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While it is important to be running your business, it is just as important to know your numbers. We go over 7 key fundamental numbers you will need to know when running your business.
Beer of the Episode
Sierra Nevada Otra Vez
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Transcription of the Episode
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00:09 thank you for listening. This is craft thinking. I’m BGC and I’m Nealey and today we’re talking about the importance of knowing your numbers as a business owner. I’m excited about this episode for a couple of reasons. A 24 is actually one of my favorite shows of all. Time is great for me. I see what you did there. Jack Bauer, if we can get an interview with Jack Bauer, not Kiefer Sutherland, but actually him and characters, Jack Bauer, that’d be amazing. I’m, uh, I’m down. I wasn’t as big of a [inaudible] fan. I watched it. I’m probably not like religiously as you didn’t, but a, every single episode, every single episode. Well before we do that and maybe will make me feel more positive about possibly getting Jack Bauer on here is if we crack open a beer. Cool. And so what, what are we drinking today? Uh, this is a ghost. I called it goes to go say it’s a, it’s a ghost style ale.
01:07 I say go say it sounds fancy ghosts. It’s, I’m scared of this one. I’m not a fan of. Ghost is. This is necessarily a very respectable brewery. This is by Sierra Nevada. Uh, they are out of Colorado, California. Chico value. See Colorado, California. Same thing. Really. I have a lot of respect for Sierra Nevada. I’ve been him for. I don’t even know how long. Probably since before I can actually drink legally. Oh really? Because they were big for their ips. Ips have their, what’s it called? Actually have a picture right here. They’re autumn Brown Ale was delicious. I dug it. Yeah. It’s been awhile though. Throughout the festival was phenomenal. It was partnering with this like really little bridge or I’m going to do it. It’s phenomenal. Let’s go ahead and give us a taste of it, right?
02:01 Yeah. There’s that sour. That’s weird. This is a mild sour for sure. That I have are a lot more sour than this to where after a couple sips it’s like you’re drinking human bio. So it reminds me of like a very, like a weirdly watered down club Soda Club Soda. Sour Club Soda. Like a sour. Yeah. Interesting. I mean, yeah, you can kind of taste like little bit of lemon. Yeah, yeah, yeah. This is, you know, what I like about this is I didn’t go too crazy with it. Typically any sour beers that brewery small breweries come up with are just so brutal. So many people that were Ipa fans now are the, are sour fans, just gets worse and worse and enjoying some iph. Changed, has changed, kind of. He kind of got where I am to where I am too now is, you know, when I first started drinking beers I wasn’t a fan of AICPA.
03:03 It can typically tolerate them down and there’s some really good ones out there. Um, but indicators of thing like sours are for the original EPA people, you know, the people that drink when it was just super benches by default to lighting because no one else liked it. And it made them feel special. Hipsters maybe. Yeah. That and home and home brewers. And I’m a home brewer to. But I was getting funny looks when I said I’m not a big fan of [inaudible] as a home brewer. But then once they found that everyone liked ipa is like, well I need to like something that no one else would. And they tasted a sound like, oh, this is disgusting. No one else will like this, so I will drink it. And that’s how sour started. They’re the hipsters have the brewers. Um, but just like ips sours and beginning were a little too intense.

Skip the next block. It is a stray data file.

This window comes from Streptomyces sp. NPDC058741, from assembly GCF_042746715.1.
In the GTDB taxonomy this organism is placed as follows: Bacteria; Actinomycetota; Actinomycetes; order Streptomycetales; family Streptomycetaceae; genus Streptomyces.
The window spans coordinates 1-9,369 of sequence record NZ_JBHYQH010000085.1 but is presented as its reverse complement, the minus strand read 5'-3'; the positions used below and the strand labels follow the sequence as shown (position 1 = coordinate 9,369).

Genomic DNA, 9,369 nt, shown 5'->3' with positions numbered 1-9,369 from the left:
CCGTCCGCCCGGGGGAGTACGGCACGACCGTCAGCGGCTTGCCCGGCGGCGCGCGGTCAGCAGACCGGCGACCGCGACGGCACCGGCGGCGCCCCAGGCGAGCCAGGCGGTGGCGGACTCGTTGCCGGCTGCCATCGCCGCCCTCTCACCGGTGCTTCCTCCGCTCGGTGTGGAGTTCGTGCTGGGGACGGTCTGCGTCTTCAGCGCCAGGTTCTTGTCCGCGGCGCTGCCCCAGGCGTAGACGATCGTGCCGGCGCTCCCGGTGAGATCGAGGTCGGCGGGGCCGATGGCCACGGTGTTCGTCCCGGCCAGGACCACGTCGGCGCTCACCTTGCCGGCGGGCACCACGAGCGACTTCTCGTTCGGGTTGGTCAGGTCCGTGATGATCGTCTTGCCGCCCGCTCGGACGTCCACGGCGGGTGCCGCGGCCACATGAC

03:53 Now you have ones that are starting to bring it back a little bit. What I really enjoy more than one of these, know what I enjoy. Just this one. Know by the time we get halfway through, I’m going to be hating this beer. I can guarantee you that w we had to expand. We had to try some different ones out of our comfort zone for sure. It’s starting to creep up and starting to. Oh yeah, that’s the thing, you know, I do it on like sours. But when I, when I was up in Wisconsin, I stopped at a brewery called new glarus. I had one of their, their sours and I actually liked it and I was like, you know, I might be able to get three fourths the way through this, which is more higher than normal. So I really, I only had a sampler there.
04:35 I’m like, I tried it, I enjoyed it. I’m going to leave it at that makeup to try new new brew. So. So what’s, what’s your rating for this beer reading? I’m going to have to put like an a to a two point two five. Oh yeah. It’s still still on a btc. A tactic. They’re gonna have the [inaudible] it’s not good. It’s just weird to the. Just an average. I’m a little bit further than you. Just get that next sip in and see what you think. Now please hold. This just keeps getting worse, man. I just still tastes that. Lending. Club soda. OK, so back to the, uh, the issue at hand, knowing your numbers. Now we’ve talked about this in previous podcasts episodes. You go to target business, really passionate about it. So let’s just skip the boring stuff. And knowing your numbers is typically seen as the boring stuff.
05:32 Just nerd alert, right? You gotta understand the impact to your business. If you want this to be successful, you need to be patched about knowing your numbers. Just watch an episode of shark tank when there’s investors are talking to a solopreneur that doesn’t know their numbers, they rip them to shreds like, this is your business and your, uh, know your, you don’t even know you’re freaking numbers. That is ridiculous. And a lot of them, there’s been ones where they haven’t done business with a viable business just because they didn’t know the numbers around their business. This also will tell you if you can quit your full time job, this will tell you if you can expand, you know, every business owner or everyone thinks that, oh, he’s business owners want to come in and they want to grow this to this massive company. Open as many stores as possible of employees as possible. No, it’s typically just getting to a point, and Justin was talking about this earlier, I’m kind of stealing your firm on this one.
06:21 This is your time to shine.